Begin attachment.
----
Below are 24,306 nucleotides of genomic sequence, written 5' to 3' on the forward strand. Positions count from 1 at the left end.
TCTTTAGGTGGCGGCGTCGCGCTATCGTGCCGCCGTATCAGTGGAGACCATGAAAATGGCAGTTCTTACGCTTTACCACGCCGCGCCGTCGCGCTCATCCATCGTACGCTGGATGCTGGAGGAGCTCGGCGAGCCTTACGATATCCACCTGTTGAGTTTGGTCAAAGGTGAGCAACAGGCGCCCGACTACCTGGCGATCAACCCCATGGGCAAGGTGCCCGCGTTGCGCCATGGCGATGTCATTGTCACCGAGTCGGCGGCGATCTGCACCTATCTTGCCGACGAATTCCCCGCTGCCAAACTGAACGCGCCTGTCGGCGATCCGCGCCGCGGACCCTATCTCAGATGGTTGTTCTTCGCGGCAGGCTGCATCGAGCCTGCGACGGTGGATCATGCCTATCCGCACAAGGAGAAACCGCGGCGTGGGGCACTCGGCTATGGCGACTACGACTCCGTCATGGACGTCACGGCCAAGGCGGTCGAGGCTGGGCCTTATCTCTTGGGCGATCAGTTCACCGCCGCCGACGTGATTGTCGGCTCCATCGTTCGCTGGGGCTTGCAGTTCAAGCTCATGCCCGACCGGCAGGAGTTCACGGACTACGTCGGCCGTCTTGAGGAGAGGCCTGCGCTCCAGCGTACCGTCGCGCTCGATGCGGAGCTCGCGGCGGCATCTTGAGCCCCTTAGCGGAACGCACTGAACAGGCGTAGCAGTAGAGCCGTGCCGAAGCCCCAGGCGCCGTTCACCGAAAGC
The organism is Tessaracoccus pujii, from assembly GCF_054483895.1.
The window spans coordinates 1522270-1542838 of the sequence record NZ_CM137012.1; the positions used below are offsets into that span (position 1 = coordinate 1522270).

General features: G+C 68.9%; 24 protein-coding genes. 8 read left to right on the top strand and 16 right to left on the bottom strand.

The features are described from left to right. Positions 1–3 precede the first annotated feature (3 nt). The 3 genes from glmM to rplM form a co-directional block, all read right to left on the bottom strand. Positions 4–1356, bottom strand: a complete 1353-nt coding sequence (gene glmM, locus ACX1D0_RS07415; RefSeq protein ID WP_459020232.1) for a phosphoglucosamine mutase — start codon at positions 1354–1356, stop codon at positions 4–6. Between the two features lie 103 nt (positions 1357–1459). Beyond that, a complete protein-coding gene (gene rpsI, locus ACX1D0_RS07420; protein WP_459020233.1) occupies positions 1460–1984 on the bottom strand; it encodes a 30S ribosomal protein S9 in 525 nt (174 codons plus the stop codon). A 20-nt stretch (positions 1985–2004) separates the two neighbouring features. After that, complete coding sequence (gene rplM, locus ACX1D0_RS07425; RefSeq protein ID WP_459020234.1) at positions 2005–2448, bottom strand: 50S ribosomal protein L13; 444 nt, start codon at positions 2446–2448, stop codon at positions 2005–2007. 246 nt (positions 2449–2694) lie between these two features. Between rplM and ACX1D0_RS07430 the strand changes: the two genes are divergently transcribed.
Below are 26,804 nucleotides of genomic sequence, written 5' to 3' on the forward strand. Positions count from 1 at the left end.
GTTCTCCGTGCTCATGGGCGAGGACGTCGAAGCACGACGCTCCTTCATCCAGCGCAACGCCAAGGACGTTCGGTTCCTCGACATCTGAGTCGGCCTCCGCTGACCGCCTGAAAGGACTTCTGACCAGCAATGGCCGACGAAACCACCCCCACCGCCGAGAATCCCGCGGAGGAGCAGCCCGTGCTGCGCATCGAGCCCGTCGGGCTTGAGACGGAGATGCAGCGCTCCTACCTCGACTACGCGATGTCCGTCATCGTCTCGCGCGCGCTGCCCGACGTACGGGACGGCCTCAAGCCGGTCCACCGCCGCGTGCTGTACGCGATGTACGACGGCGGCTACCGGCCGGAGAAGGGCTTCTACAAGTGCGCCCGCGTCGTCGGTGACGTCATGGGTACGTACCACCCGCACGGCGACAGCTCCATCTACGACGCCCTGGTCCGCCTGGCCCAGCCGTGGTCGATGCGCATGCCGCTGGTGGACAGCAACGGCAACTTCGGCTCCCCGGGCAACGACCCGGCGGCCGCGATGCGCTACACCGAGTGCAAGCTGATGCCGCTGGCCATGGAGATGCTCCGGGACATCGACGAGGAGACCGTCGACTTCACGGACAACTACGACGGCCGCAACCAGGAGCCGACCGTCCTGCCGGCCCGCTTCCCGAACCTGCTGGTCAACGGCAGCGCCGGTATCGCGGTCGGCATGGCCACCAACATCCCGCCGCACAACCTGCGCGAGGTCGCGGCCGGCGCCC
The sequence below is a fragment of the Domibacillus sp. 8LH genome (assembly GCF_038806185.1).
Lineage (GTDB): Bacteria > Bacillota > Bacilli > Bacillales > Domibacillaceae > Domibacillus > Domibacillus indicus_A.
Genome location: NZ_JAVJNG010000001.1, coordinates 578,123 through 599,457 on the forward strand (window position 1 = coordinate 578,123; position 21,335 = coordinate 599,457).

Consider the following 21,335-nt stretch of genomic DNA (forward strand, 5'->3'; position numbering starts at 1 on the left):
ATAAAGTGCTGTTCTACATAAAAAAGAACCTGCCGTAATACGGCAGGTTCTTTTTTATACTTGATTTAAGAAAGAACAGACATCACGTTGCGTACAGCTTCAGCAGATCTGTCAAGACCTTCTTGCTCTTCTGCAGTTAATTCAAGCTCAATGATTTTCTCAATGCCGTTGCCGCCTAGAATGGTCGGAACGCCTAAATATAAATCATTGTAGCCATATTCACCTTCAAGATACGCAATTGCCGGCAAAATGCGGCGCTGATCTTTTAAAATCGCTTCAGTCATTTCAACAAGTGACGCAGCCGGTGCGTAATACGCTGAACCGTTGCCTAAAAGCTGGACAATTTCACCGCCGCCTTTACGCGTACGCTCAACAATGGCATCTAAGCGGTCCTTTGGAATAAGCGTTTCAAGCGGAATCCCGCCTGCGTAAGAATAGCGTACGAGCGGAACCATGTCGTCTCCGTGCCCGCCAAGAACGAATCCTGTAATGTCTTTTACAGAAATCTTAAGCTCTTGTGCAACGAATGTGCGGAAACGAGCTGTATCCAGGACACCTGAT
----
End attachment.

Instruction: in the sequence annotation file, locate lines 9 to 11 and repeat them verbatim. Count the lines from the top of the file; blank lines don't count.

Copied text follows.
The sequence below is a fragment of the Domibacillus sp. 8LH genome (assembly GCF_038806185.1).
Lineage (GTDB): Bacteria > Bacillota > Bacilli > Bacillales > Domibacillaceae > Domibacillus > Domibacillus indicus_A.
Genome location: NZ_JAVJNG010000001.1, coordinates 578,123 through 599,457 on the forward strand (window position 1 = coordinate 578,123; position 21,335 = coordinate 599,457).